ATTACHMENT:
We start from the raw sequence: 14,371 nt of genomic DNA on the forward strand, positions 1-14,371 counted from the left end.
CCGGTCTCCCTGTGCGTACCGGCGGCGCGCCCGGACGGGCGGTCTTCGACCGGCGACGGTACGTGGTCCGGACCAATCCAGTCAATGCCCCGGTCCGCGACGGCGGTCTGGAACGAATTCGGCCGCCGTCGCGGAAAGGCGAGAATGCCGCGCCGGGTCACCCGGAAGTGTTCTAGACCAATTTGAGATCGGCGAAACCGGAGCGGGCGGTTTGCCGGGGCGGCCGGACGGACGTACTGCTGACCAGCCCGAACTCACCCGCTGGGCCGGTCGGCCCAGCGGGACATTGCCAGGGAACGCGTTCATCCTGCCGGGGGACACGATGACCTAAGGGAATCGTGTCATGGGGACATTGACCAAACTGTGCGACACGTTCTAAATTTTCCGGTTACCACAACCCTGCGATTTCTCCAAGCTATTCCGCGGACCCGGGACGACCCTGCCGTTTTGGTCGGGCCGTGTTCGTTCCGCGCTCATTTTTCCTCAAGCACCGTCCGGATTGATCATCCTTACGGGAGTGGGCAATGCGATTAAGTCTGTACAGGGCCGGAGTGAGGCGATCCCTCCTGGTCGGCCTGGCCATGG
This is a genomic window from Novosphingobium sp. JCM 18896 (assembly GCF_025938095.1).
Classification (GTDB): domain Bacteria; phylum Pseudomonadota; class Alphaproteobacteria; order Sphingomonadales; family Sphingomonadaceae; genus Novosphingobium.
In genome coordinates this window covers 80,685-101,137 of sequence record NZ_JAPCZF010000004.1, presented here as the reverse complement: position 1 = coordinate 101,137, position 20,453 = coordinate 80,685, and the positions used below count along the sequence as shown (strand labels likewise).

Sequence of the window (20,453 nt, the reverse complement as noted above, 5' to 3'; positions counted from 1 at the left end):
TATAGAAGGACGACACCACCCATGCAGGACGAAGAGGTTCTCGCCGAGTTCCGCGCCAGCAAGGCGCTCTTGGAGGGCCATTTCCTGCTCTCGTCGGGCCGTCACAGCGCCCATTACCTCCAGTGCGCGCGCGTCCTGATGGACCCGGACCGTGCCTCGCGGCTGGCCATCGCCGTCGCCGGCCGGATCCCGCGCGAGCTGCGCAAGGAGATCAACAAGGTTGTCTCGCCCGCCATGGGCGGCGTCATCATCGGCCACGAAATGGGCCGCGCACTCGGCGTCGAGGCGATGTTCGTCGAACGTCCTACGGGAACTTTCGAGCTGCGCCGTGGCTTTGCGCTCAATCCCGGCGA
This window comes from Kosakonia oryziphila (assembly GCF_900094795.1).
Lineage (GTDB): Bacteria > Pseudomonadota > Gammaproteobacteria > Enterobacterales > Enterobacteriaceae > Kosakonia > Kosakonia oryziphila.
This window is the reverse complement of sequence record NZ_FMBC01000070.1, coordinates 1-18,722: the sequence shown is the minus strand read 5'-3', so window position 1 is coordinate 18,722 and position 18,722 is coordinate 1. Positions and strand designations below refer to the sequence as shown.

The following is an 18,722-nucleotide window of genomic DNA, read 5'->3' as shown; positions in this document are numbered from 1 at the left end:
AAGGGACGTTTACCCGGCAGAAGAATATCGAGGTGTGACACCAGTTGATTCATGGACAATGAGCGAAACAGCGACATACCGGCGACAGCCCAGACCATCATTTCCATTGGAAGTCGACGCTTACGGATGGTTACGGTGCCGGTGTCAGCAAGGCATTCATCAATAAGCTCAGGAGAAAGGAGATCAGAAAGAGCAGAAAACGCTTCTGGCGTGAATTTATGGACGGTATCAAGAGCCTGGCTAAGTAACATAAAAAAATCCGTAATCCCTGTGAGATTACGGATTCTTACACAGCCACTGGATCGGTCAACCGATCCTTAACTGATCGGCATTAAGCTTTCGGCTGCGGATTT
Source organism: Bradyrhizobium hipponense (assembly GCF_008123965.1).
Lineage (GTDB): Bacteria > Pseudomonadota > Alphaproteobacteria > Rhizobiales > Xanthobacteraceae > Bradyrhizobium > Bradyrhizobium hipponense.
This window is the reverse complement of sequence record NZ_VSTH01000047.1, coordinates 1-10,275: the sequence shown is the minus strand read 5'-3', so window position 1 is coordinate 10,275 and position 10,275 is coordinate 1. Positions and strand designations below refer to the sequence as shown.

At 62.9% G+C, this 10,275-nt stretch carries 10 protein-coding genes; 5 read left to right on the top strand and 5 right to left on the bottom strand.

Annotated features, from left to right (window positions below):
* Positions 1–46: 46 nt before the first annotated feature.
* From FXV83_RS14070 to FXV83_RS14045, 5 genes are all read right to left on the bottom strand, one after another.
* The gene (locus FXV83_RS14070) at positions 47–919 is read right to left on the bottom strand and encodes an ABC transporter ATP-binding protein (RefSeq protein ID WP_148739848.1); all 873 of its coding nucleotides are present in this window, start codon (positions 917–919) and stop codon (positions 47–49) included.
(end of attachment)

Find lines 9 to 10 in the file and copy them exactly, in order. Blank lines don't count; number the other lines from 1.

Lineage (GTDB): Bacteria > Pseudomonadota > Gammaproteobacteria > Enterobacterales > Enterobacteriaceae > Kosakonia > Kosakonia oryziphila.
This window is the reverse complement of sequence record NZ_FMBC01000070.1, coordinates 1-18,722: the sequence shown is the minus strand read 5'-3', so window position 1 is coordinate 18,722 and position 18,722 is coordinate 1. Positions and strand designations below refer to the sequence as shown.